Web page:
The 8020 Rule of Content Creation within Marketing

The 80/20 Rule of Content Creation within Marketing

Ccontent creationontent creation within marketing is narcissistic and self-serving. At least, that was the opinion expressed by ZDNet writer Tom Foremski last week, who likely ruffled a few feathers with that commentary.

But in a way, he’s right.

Certain forms of content creation are indeed self-serving (as all marketing is), but he’s neglecting a very important aspect: Content marketing isn’t always about your company. Before I expand on this point (and a few others), I wanted to take a closer look at some of his critiques, observations, and questions:

Imagine having to produce media content constantly about your company. It won’t work. People have a sparrow’s appetite for reading or watching self-serving media.
Companies need to keep their names in front of the public constantly because if they aren’t seen, they don’t exist.
So, if content marketing in its current autobiographical form can’t carry the weight of being noticeable and notable, what’s the answer?

In sum, companies need to stay top-of-mind, but no one (myself included) wants to read about a particular brand on a daily basis. So what’s the solution? The answer can be found in the 80/20 rule.

The 80/20 rule – or the Pareto principle – states that “roughly 80% of the effects come from 20% of the causes.” This rule has been applied to countless use cases – mostly in the business world – and it’s of great importance to content marketers. Here are a few areas where it applies:

80% of your content should be about your industry. 20% should be about your company.

Foremski nailed this one: Nobody wants to read about a brand day in and day out. Not even the brands themselves. For content marketing to be effective – that is, to educate, entertain and raise awareness – 80% of the content should have almost nothing to do with your brand, your products, or your services. In other words, you should cover the industry as if you were a media company. And as Foremski points out, media companies don’t write about themselves.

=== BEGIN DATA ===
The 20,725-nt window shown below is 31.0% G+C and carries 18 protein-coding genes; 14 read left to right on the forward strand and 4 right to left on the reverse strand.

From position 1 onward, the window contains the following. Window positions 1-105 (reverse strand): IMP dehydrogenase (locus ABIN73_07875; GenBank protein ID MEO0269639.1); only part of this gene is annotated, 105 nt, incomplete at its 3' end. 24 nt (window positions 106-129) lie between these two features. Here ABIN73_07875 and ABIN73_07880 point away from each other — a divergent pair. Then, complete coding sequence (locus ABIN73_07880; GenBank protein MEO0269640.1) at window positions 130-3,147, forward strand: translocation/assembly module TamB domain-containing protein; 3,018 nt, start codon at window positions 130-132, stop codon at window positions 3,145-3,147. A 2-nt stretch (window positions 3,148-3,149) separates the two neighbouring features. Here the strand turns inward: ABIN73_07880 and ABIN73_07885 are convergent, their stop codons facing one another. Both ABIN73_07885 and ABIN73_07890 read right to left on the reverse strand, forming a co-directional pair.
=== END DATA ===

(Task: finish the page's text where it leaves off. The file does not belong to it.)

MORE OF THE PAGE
80% of your page views will come from 20% of your visitors.

The actual numbers will vary, but marketing departments will generally find that the bulk of the content they produce is not a fit for their visitors – and that’s perfectly okay. It’s the 20% that you should be interested in anyway. If you can attract this group of highly qualified prospects to your site – and keep them coming back – you will have achieved success.

80% of your leads will come from 20% of your content.

Like many brands, you spend an inordinate amount of time and energy producing webinars, whitepapers, eBooks, and other lead-generating assets. But guess what? Most of them will not yield leads in high numbers. So why bother producing them at all? Because there’s almost no way to know which ones will have success.


What are some other ways in which the 80/20 rule applies to content marketing? Be sure to share on our LinkedIn page!